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The Observation/Inference Chart

The Observation/Inference Chart


This activity helps students separate their observations from their inferences (i.e. discriminate evidence from arguments) and thereby generate better versions of each.

The activity

Choose an item which relates to the course material in some way, for example a photograph with thematic content that can link to the course. (It can also be an article, a physical object, a transcript -- whatever kind of artifact your discipline might provide.)

Have the students take a sheet of notebook paper and draw a line down the middle with one column labeled "Observations" and one column labeled "Inferences" like this:

Observations Inferences







Ask the students to make observations about the item and then write down inferences that are supported by their observations.

On their paper, have the students draw lines from the observations to the specific inference it supports. Multiple observations can support a single inference, but each inference must be supported by at least one observation.

After 5 minutes, discuss the various inferences they reached. Point out the differences in inferences made and discuss why this may have occurred (differences in students' background knowledge, assumptions they might have made, and so on).

Discuss the purpose of this activity and how this activity/skill translates to the readings, and critical thinking in general, within the course.


Below is an example using an image from a free online photo archive. In Biology the object could be a picture could be of a diseased organ, in English the object could be a passage from a diary, in Engineering the object could be a picture could be of a fallen bridge, in Art History the object could be a picture of a fresco, etc..

Observations/Inferences chart


Because this can be a strange activity to students at first, it can be helpful to pass out an example (like the one above) for them to refer to while they work on their own observation/inference charts for whatever image you provide.

In follow-up discussion, be sure to emphasize the importance of identifying which observations support which inferences. Ask students what logic they used to draw inferences from specific observations.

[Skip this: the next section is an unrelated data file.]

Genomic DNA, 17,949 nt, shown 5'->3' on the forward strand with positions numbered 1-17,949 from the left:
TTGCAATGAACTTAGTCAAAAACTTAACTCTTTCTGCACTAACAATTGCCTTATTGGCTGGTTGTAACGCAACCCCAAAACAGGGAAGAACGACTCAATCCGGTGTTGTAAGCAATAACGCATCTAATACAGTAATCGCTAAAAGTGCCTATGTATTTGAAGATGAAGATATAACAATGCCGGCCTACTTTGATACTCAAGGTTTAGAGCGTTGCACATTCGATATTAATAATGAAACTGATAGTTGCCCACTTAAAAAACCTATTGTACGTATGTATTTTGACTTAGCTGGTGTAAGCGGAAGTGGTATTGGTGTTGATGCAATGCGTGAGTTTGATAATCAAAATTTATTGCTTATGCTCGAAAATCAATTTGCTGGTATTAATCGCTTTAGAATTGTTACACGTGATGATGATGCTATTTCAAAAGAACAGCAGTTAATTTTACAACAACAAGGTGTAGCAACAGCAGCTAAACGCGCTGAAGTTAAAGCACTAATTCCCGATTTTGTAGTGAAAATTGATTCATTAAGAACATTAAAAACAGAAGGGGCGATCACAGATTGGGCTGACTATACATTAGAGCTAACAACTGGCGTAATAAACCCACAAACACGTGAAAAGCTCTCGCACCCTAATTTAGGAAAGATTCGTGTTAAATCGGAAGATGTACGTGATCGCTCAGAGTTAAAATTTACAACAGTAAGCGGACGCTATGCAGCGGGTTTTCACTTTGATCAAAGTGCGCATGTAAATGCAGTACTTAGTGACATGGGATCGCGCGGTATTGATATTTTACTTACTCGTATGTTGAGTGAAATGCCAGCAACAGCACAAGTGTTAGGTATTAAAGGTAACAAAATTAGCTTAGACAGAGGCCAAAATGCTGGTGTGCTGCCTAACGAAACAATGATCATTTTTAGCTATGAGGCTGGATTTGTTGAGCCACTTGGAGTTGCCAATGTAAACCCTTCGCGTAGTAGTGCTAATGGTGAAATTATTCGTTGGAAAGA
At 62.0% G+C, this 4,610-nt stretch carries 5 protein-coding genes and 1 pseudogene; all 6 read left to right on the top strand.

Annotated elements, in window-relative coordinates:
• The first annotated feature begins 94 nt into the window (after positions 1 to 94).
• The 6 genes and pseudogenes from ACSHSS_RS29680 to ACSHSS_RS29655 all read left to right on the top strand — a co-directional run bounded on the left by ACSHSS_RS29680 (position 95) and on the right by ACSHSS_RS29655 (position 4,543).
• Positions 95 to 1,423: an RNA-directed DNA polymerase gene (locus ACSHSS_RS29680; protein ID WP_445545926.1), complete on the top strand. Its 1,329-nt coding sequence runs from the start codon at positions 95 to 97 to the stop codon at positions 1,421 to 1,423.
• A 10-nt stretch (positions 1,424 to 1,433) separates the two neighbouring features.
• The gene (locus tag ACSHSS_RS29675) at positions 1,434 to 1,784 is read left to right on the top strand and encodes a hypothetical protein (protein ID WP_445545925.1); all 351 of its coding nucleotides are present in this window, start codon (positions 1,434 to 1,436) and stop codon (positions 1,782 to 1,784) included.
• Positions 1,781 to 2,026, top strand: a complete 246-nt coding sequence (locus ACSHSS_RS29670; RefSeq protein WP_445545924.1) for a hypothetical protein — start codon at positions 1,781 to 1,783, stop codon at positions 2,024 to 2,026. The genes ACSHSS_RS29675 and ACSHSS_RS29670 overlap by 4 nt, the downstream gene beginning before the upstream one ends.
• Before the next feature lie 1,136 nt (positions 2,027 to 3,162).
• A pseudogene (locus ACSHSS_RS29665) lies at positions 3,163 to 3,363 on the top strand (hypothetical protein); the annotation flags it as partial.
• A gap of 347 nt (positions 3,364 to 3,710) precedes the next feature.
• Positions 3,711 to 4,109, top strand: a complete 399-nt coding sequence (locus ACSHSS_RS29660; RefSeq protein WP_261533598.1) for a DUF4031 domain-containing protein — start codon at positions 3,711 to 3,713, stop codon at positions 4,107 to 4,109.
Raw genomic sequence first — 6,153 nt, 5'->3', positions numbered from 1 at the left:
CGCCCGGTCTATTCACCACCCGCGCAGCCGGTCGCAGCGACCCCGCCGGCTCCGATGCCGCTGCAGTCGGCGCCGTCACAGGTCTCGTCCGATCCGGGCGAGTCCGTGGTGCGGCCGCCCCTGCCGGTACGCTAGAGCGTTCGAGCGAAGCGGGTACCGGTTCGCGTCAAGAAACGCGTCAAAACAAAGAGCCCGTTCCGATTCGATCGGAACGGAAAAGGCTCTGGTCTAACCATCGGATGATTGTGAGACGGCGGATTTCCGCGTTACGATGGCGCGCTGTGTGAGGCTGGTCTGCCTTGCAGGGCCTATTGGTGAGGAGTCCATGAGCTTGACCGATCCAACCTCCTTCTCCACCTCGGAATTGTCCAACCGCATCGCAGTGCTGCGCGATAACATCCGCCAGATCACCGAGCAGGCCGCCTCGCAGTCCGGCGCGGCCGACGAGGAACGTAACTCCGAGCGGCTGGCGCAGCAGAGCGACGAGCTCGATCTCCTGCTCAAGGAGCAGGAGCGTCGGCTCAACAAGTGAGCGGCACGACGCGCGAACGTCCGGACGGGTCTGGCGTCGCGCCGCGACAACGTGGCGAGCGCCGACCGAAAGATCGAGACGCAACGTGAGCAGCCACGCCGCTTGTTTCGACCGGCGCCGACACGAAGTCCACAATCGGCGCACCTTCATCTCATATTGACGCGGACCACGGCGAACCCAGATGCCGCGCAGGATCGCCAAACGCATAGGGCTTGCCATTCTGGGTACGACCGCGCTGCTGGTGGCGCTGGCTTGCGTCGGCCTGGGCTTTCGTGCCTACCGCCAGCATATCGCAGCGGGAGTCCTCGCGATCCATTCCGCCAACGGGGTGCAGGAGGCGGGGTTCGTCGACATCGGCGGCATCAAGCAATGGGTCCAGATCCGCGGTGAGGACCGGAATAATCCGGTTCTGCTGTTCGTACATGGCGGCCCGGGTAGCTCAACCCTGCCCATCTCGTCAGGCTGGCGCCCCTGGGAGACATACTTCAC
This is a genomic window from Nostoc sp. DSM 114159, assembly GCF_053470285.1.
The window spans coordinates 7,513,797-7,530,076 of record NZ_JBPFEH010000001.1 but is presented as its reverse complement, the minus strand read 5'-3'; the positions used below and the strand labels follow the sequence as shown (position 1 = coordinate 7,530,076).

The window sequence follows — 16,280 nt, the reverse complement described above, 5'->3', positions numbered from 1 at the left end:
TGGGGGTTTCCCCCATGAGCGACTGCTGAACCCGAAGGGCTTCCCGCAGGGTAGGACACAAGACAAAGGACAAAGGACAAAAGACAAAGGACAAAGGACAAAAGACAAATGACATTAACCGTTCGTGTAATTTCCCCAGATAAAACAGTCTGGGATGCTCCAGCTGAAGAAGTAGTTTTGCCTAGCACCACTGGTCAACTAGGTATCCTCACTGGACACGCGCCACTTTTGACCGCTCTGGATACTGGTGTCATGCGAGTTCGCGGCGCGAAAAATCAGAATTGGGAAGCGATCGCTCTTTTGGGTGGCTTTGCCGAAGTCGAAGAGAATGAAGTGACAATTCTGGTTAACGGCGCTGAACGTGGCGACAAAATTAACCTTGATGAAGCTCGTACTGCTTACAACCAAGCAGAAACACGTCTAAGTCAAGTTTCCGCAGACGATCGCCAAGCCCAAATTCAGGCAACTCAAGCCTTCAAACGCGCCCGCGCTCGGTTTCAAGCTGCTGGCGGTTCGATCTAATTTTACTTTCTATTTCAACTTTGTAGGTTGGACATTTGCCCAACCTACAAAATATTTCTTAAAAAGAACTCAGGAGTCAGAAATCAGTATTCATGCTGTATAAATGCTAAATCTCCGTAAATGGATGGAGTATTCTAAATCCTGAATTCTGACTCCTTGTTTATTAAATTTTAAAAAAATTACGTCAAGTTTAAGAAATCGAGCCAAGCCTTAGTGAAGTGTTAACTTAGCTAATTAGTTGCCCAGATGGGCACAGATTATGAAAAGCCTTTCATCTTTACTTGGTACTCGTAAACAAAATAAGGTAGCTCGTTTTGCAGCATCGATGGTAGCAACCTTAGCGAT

Adapted from: Nokes, J.D. (2008). The observation/inference chart: Improving students' abilities to make inferences while reading nontraditional texts. Journal of Adolescent and Adult Literacy, 51(7), 538-546.

Framing this activity for success

We all want students to carry our teachings into their lives. Often, however, we must make our intentions very plain for students to understand that an assignment will equip them with skills and empower them, and is not an arbitrary hoop through which they must jump.

For this reason, frame each activity using these four steps:

  1. Introduce the activity by making clear the specific critical thinking skill the assignment will give them practice using. They may not understand the precise definition of the term, so provide it in writing on the board or overhead. (As a reminder, definitions are here.)
  2. Share examples of how this skill can serve them in their daily lives (e.g., guiding them to buy better products, improving their performance in other classes, advancing their career, communicating better with people they care about, better understanding their own experiences, etc.).
  3. Conduct the activity as described above, making it as active and interactive as possible. When students can talk about their thinking, that thinking moves forward. Teaching for critical thinking is teaching for active learning.
  4. Conclude the activity by reflecting back to students examples that you saw of them using the critical thinking skill effectively, and reminding them to consider the relevance of that skill in other aspects of their. Repeating the examples given in Step 2 may be appropriate, as students will have a different understanding of the skill once they have experienced the assignment.

Important: Wait Five Seconds!

Among the most useful things we as teachers can do during class discussion is shut our mouths. In an oft-cited meta-analysis of wait-time research, Tobin (1987) described findings of greater engagement and achievement when teachers waited at least three to five seconds after asking a discussion question before speaking again. Above this threshold, higher level thinking was observed and student academic performance improved. However, teachers behaving "normally" only tend to wait about one second. Students need a few moments to digest what they have recently heard, formulate their responses, and work up the courage to speak. Slow down, and more of your students will keep up with you.

Reference: Tobin, K. (1987). The role of wait time in higher cognitive level learning. Review of Educational Research, 57, 1: 69-95.